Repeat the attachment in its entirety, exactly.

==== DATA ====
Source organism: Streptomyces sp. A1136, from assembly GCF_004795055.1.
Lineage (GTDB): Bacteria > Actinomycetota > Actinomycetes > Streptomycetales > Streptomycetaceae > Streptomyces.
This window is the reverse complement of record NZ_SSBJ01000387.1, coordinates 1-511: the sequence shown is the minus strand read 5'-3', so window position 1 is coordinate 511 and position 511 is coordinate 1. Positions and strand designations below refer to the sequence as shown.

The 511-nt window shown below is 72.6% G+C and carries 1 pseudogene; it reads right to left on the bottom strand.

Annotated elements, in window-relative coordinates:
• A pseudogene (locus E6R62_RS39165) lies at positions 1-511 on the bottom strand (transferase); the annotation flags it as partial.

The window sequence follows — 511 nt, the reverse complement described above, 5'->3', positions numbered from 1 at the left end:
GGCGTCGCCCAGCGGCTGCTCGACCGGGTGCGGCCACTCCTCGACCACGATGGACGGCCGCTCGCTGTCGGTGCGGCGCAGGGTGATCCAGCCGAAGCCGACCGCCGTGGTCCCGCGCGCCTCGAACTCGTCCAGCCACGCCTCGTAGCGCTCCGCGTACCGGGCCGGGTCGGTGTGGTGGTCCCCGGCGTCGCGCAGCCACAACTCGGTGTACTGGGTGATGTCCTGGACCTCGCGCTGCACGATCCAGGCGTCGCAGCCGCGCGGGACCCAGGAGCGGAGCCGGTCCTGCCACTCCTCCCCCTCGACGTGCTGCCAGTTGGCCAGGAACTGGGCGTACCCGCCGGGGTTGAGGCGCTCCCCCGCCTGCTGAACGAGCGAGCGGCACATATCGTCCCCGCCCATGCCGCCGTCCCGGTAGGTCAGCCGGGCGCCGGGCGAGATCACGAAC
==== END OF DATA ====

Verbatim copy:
Source organism: Streptomyces sp. A1136, from assembly GCF_004795055.1.
Lineage (GTDB): Bacteria > Actinomycetota > Actinomycetes > Streptomycetales > Streptomycetaceae > Streptomyces.
This window is the reverse complement of record NZ_SSBJ01000387.1, coordinates 1-511: the sequence shown is the minus strand read 5'-3', so window position 1 is coordinate 511 and position 511 is coordinate 1. Positions and strand designations below refer to the sequence as shown.

The 511-nt window shown below is 72.6% G+C and carries 1 pseudogene; it reads right to left on the bottom strand.

Annotated elements, in window-relative coordinates:
• A pseudogene (locus E6R62_RS39165) lies at positions 1-511 on the bottom strand (transferase); the annotation flags it as partial.

The window sequence follows — 511 nt, the reverse complement described above, 5'->3', positions numbered from 1 at the left end:
GGCGTCGCCCAGCGGCTGCTCGACCGGGTGCGGCCACTCCTCGACCACGATGGACGGCCGCTCGCTGTCGGTGCGGCGCAGGGTGATCCAGCCGAAGCCGACCGCCGTGGTCCCGCGCGCCTCGAACTCGTCCAGCCACGCCTCGTAGCGCTCCGCGTACCGGGCCGGGTCGGTGTGGTGGTCCCCGGCGTCGCGCAGCCACAACTCGGTGTACTGGGTGATGTCCTGGACCTCGCGCTGCACGATCCAGGCGTCGCAGCCGCGCGGGACCCAGGAGCGGAGCCGGTCCTGCCACTCCTCCCCCTCGACGTGCTGCCAGTTGGCCAGGAACTGGGCGTACCCGCCGGGGTTGAGGCGCTCCCCCGCCTGCTGAACGAGCGAGCGGCACATATCGTCCCCGCCCATGCCGCCGTCCCGGTAGGTCAGCCGGGCGCCGGGCGAGATCACGAAC